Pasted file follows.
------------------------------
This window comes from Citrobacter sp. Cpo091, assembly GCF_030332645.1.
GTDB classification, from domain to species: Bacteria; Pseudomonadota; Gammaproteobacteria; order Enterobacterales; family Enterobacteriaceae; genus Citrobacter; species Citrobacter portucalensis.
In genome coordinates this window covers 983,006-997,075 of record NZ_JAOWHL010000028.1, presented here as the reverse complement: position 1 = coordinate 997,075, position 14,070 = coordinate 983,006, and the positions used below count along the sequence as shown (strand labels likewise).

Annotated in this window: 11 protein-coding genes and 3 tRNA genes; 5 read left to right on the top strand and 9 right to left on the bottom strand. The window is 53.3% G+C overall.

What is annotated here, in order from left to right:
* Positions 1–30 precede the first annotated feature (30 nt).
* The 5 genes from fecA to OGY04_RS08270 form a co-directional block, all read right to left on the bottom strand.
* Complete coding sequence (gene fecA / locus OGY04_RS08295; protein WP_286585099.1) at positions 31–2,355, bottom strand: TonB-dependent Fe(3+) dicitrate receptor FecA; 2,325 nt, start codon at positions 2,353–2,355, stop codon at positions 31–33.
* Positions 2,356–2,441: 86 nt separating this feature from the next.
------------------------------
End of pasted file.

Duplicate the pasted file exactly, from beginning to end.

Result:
This window comes from Citrobacter sp. Cpo091, assembly GCF_030332645.1.
GTDB classification, from domain to species: Bacteria; Pseudomonadota; Gammaproteobacteria; order Enterobacterales; family Enterobacteriaceae; genus Citrobacter; species Citrobacter portucalensis.
In genome coordinates this window covers 983,006-997,075 of record NZ_JAOWHL010000028.1, presented here as the reverse complement: position 1 = coordinate 997,075, position 14,070 = coordinate 983,006, and the positions used below count along the sequence as shown (strand labels likewise).

Annotated in this window: 11 protein-coding genes and 3 tRNA genes; 5 read left to right on the top strand and 9 right to left on the bottom strand. The window is 53.3% G+C overall.

What is annotated here, in order from left to right:
* Positions 1–30 precede the first annotated feature (30 nt).
* The 5 genes from fecA to OGY04_RS08270 form a co-directional block, all read right to left on the bottom strand.
* Complete coding sequence (gene fecA / locus OGY04_RS08295; protein WP_286585099.1) at positions 31–2,355, bottom strand: TonB-dependent Fe(3+) dicitrate receptor FecA; 2,325 nt, start codon at positions 2,353–2,355, stop codon at positions 31–33.
* Positions 2,356–2,441: 86 nt separating this feature from the next.